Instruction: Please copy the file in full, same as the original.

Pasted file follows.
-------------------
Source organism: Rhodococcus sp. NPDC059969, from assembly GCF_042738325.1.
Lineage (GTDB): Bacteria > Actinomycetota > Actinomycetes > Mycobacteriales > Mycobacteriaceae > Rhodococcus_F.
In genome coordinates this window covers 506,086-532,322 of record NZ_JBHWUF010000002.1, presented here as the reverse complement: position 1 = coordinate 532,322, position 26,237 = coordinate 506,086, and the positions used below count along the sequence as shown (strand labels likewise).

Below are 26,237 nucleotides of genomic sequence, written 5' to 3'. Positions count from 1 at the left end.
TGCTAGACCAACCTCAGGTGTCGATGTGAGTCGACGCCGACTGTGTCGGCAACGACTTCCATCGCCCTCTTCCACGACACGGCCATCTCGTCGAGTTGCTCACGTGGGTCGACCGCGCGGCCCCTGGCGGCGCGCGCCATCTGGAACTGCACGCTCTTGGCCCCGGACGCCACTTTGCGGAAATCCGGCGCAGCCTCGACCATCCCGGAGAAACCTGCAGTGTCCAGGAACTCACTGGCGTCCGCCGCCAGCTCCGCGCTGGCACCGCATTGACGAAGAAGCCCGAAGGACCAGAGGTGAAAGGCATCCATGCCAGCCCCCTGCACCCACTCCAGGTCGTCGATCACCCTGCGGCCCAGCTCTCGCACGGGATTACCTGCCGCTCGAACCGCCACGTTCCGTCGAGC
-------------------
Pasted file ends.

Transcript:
Source organism: Rhodococcus sp. NPDC059969, from assembly GCF_042738325.1.
Lineage (GTDB): Bacteria > Actinomycetota > Actinomycetes > Mycobacteriales > Mycobacteriaceae > Rhodococcus_F.
In genome coordinates this window covers 506,086-532,322 of record NZ_JBHWUF010000002.1, presented here as the reverse complement: position 1 = coordinate 532,322, position 26,237 = coordinate 506,086, and the positions used below count along the sequence as shown (strand labels likewise).

Below are 26,237 nucleotides of genomic sequence, written 5' to 3'. Positions count from 1 at the left end.
TGCTAGACCAACCTCAGGTGTCGATGTGAGTCGACGCCGACTGTGTCGGCAACGACTTCCATCGCCCTCTTCCACGACACGGCCATCTCGTCGAGTTGCTCACGTGGGTCGACCGCGCGGCCCCTGGCGGCGCGCGCCATCTGGAACTGCACGCTCTTGGCCCCGGACGCCACTTTGCGGAAATCCGGCGCAGCCTCGACCATCCCGGAGAAACCTGCAGTGTCCAGGAACTCACTGGCGTCCGCCGCCAGCTCCGCGCTGGCACCGCATTGACGAAGAAGCCCGAAGGACCAGAGGTGAAAGGCATCCATGCCAGCCCCCTGCACCCACTCCAGGTCGTCGATCACCCTGCGGCCCAGCTCTCGCACGGGATTACCTGCCGCTCGAACCGCCACGTTCCGTCGAGC